|8||Sindhuraja - Decisively defeated the Hunas north west of Malwa possibly in Indore. He defeated the Chalukyas of Lata (Gujarat) as well as King of Kosala, Kalingaraja. He also defeated the Silhara dynasty of Konkan at Aparanta. He may or may not have been killed in battle with Western Chalukya.||995||1010|
|9||Bhoja I – Fought with his neighbours with varying results but was able to keep Muslims out of Malwa. He was a polymath and authored many books on various topics including Samarangana-sutradhara. He is considered the greatest king of his dynasty. He is also a subject of early known brain surgery for a tumour by inducing coma using something called sammohini.||1010||1055|
|10||Jayasimha I - Killed in battle by Kalachuri King Karna.||1055||1068-69|
|11||Udayaditya - Defeated by Chamundaraja, his vassal at Vagada. Invaded in 1079 by Karna, Solanki ruler of Lata and defeated him at Sudakupa Pass. In reply he along with allies defeated Karna.||1068-69||1087|
|13||Naravarmandeva Nirvana-Narayana - Lost Bhilsa District to the Chandelas under Salakshanavarman. Also defeated by Chauhanas of Sakambhari under Ajayavarman. He was also defeated by Jayasimha Siddharaja, the Solanki ruler of Lata.||1094||1134|
|14||Yasovarman - Invaded by Jayasimha Siddharaja, the Solanki ruler of Gujarat losing to him the greater part of Malwa but restored a portion of the Kingdom with the help of Chauhans of Ajmer.||1134||1142|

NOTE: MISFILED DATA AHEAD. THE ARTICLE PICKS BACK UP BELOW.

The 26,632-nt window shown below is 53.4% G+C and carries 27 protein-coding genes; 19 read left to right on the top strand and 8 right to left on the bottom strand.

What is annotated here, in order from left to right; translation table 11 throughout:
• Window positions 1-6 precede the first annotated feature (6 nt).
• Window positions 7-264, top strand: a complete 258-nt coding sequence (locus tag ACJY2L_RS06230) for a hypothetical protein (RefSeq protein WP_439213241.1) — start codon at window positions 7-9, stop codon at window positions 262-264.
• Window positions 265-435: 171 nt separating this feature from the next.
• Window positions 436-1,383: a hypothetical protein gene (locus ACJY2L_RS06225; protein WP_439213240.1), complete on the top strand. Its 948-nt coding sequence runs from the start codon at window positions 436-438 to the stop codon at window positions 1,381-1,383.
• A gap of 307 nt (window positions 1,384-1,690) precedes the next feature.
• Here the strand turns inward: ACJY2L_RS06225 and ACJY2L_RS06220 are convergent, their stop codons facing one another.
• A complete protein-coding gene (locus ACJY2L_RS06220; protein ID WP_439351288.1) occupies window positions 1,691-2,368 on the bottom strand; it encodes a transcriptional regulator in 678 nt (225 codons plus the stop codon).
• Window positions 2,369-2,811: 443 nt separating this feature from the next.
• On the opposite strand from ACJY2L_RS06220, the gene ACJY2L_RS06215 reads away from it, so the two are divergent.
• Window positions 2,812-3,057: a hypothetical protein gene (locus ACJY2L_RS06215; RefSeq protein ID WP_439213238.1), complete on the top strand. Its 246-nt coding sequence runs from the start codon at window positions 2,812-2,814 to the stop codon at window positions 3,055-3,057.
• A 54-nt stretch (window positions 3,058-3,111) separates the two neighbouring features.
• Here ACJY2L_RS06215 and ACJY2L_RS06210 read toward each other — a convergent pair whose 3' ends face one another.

|Ballala - A usurper, killed in battle by Kaka, a general of Kumarapala, the Solanki ruler of Gujarat.||1143||1150-51|
|Briefly a province of Kumarpala|
|18||Arjunavarman I - Restored past glory of his kingdom by defeating the Solankis of Gujarat as well as the Yadava dynasty||1210||1218|
|25||Mahlakadeva - He was defeated in 1305 by Ain-ul-Mulk Multani and Malwa was annexed by the Delhi Sultanate.||?|
- Puar or Pawar
- Puar Maratha Rajputs
- Dhar State
- Dewas State
- Maratha Empire
- List of Maratha dynasties and states
- List of Rajput dynasties and states
- List of rulers of Malwa-In 812 one ruler of dhar state maharana pratapsinh went to dhar and comes santrampur state.santrampur state and kadana state rulers are brothers.---kalprajsinh puvar(DIWADA)
- History of India
- The Paramāras, c. 800-1305 A.D., Pratipal Bhatia, 1970, p. 15
- H.V. Trivedi, Editor, Inscriptions of the Paramaras, Chandellas, Kachchhapaghatas and two minor Dynasties", part 2 of the 3-part Vol III of Corpus Inscriptionum Indicarum, edited in 1974 by (published in 1991)
- Ancient India by Ramesh Chandra Majumdar p.294
- The Udayesvara Temple, Udayapur: Architecture and Iconography of an 11th. Century Temple in Central India. Volume I. Doria Tichit. Thesis submitted to Cardiff University, Oct 2010, Ch 1.
- Sen, Sailendra (2013). A Textbook of Medieval Indian History. Primus Books. ISBN 9789380607344.
- A Brief History of India by Alain Daniélou p.185
- Thapar, Romila (1966, reprint 1986). A History of India, Vol.I, Middlesex:Penguin, ISBN 0-14-020769-4, p.228
- Malwa through the ages, from the earliest times to 1305. by Kailash Chand Jain, 1972 ISBN 81-208-0824-X, 9788120808249